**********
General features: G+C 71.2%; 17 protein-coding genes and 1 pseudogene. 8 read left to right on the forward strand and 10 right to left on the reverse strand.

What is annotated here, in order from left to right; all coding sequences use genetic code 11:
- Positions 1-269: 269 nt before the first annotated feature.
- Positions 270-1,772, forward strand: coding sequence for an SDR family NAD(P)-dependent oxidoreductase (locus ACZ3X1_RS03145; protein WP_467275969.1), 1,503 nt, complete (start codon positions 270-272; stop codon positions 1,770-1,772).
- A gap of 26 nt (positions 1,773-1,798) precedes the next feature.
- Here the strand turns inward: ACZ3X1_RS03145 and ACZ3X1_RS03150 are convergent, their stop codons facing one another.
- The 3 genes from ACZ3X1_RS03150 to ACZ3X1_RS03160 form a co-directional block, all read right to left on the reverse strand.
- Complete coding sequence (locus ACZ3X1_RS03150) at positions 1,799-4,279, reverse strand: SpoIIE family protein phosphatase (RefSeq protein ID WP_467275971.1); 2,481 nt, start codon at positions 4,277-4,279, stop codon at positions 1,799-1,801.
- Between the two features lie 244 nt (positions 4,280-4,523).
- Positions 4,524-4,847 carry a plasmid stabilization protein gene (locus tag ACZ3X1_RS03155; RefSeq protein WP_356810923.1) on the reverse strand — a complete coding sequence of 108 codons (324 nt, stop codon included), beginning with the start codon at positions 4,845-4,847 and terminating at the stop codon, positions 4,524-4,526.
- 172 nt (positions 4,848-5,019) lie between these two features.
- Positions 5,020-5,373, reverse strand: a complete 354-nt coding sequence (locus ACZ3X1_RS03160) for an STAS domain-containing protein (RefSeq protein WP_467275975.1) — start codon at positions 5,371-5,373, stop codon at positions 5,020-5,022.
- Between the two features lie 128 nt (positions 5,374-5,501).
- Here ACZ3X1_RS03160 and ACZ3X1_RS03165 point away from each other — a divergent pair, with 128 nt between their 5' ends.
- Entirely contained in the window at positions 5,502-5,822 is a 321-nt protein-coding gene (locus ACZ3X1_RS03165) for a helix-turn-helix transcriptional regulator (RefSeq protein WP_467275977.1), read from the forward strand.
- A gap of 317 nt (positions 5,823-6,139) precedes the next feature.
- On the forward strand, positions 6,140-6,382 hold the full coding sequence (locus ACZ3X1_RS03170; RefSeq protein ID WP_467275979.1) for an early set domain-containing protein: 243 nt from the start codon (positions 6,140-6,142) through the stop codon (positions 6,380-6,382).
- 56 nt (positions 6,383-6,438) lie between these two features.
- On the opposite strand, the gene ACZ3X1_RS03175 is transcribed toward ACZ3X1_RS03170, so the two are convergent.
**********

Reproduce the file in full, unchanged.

General features: G+C 71.2%; 17 protein-coding genes and 1 pseudogene. 8 read left to right on the forward strand and 10 right to left on the reverse strand.

What is annotated here, in order from left to right; all coding sequences use genetic code 11:
- Positions 1-269: 269 nt before the first annotated feature.
- Positions 270-1,772, forward strand: coding sequence for an SDR family NAD(P)-dependent oxidoreductase (locus ACZ3X1_RS03145; protein WP_467275969.1), 1,503 nt, complete (start codon positions 270-272; stop codon positions 1,770-1,772).
- A gap of 26 nt (positions 1,773-1,798) precedes the next feature.
- Here the strand turns inward: ACZ3X1_RS03145 and ACZ3X1_RS03150 are convergent, their stop codons facing one another.
- The 3 genes from ACZ3X1_RS03150 to ACZ3X1_RS03160 form a co-directional block, all read right to left on the reverse strand.
- Complete coding sequence (locus ACZ3X1_RS03150) at positions 1,799-4,279, reverse strand: SpoIIE family protein phosphatase (RefSeq protein ID WP_467275971.1); 2,481 nt, start codon at positions 4,277-4,279, stop codon at positions 1,799-1,801.
- Between the two features lie 244 nt (positions 4,280-4,523).
- Positions 4,524-4,847 carry a plasmid stabilization protein gene (locus tag ACZ3X1_RS03155; RefSeq protein WP_356810923.1) on the reverse strand — a complete coding sequence of 108 codons (324 nt, stop codon included), beginning with the start codon at positions 4,845-4,847 and terminating at the stop codon, positions 4,524-4,526.
- 172 nt (positions 4,848-5,019) lie between these two features.
- Positions 5,020-5,373, reverse strand: a complete 354-nt coding sequence (locus ACZ3X1_RS03160) for an STAS domain-containing protein (RefSeq protein WP_467275975.1) — start codon at positions 5,371-5,373, stop codon at positions 5,020-5,022.
- Between the two features lie 128 nt (positions 5,374-5,501).
- Here ACZ3X1_RS03160 and ACZ3X1_RS03165 point away from each other — a divergent pair, with 128 nt between their 5' ends.
- Entirely contained in the window at positions 5,502-5,822 is a 321-nt protein-coding gene (locus ACZ3X1_RS03165) for a helix-turn-helix transcriptional regulator (RefSeq protein WP_467275977.1), read from the forward strand.
- A gap of 317 nt (positions 5,823-6,139) precedes the next feature.
- On the forward strand, positions 6,140-6,382 hold the full coding sequence (locus ACZ3X1_RS03170; RefSeq protein ID WP_467275979.1) for an early set domain-containing protein: 243 nt from the start codon (positions 6,140-6,142) through the stop codon (positions 6,380-6,382).
- 56 nt (positions 6,383-6,438) lie between these two features.
- On the opposite strand, the gene ACZ3X1_RS03175 is transcribed toward ACZ3X1_RS03170, so the two are convergent.